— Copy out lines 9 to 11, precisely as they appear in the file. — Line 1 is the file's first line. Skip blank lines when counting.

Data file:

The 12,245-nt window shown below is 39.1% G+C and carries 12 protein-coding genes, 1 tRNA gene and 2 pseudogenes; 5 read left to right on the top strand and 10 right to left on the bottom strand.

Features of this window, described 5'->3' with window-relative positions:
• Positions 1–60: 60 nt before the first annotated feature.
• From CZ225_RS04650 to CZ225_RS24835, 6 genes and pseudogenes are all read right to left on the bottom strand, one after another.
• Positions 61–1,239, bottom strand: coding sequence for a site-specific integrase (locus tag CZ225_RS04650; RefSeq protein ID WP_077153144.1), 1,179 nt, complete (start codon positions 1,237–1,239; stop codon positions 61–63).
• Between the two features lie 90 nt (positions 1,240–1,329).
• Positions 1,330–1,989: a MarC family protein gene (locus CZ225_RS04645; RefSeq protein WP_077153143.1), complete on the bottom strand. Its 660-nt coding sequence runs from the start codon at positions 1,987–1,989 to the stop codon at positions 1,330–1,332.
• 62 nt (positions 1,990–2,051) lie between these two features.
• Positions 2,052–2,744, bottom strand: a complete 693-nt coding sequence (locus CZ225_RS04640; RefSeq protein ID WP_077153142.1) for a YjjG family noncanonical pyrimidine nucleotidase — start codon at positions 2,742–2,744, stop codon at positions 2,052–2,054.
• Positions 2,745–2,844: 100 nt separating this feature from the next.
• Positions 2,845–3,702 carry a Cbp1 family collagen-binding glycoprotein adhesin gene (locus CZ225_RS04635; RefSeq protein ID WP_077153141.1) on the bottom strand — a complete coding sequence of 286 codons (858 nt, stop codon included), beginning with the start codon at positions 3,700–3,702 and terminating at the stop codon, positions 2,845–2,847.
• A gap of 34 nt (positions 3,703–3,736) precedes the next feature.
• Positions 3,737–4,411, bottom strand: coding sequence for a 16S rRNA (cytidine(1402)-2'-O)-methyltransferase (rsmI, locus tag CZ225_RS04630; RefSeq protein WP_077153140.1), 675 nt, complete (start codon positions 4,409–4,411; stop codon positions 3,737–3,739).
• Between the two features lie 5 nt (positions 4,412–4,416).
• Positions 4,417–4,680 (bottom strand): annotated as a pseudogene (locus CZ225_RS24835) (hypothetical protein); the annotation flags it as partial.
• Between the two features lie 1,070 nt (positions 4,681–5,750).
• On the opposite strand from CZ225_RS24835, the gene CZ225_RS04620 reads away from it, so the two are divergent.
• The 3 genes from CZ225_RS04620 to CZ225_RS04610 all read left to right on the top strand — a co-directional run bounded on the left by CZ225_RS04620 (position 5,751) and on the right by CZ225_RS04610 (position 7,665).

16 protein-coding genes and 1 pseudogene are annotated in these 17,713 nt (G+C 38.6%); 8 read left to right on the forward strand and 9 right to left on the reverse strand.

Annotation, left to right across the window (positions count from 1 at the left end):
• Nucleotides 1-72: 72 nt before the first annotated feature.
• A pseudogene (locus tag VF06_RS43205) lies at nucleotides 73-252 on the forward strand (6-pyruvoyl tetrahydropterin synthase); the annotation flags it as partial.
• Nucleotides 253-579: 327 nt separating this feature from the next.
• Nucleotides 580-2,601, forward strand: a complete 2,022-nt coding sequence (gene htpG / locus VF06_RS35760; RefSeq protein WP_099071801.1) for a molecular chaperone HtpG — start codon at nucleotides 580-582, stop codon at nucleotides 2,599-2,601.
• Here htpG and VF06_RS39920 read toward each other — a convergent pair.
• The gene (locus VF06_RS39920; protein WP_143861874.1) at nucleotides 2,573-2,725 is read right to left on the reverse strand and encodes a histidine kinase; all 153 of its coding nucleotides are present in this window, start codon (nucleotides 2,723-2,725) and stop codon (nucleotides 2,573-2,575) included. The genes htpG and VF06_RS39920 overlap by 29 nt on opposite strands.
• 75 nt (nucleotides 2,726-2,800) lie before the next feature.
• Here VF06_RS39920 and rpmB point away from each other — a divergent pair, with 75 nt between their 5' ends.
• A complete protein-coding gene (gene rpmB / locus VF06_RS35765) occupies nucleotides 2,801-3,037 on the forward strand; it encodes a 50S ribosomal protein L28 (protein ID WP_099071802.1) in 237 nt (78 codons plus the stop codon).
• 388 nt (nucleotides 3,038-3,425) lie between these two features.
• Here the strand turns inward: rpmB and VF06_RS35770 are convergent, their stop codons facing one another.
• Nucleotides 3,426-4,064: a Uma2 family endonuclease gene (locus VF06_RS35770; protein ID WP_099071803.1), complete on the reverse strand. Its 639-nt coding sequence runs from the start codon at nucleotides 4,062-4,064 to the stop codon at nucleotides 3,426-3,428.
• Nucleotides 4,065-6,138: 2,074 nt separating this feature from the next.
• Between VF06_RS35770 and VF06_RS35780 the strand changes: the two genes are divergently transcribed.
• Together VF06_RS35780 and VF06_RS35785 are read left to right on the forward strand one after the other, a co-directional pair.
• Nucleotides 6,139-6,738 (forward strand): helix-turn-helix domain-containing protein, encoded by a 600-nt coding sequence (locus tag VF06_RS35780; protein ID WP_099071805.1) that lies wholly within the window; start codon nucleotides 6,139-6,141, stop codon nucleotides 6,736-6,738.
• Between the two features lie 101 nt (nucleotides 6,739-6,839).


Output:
• Positions 2,052–2,744, bottom strand: a complete 693-nt coding sequence (locus CZ225_RS04640; RefSeq protein ID WP_077153142.1) for a YjjG family noncanonical pyrimidine nucleotidase — start codon at positions 2,742–2,744, stop codon at positions 2,052–2,054.
• Positions 2,745–2,844: 100 nt separating this feature from the next.
• Positions 2,845–3,702 carry a Cbp1 family collagen-binding glycoprotein adhesin gene (locus CZ225_RS04635; RefSeq protein ID WP_077153141.1) on the bottom strand — a complete coding sequence of 286 codons (858 nt, stop codon included), beginning with the start codon at positions 3,700–3,702 and terminating at the stop codon, positions 2,845–2,847.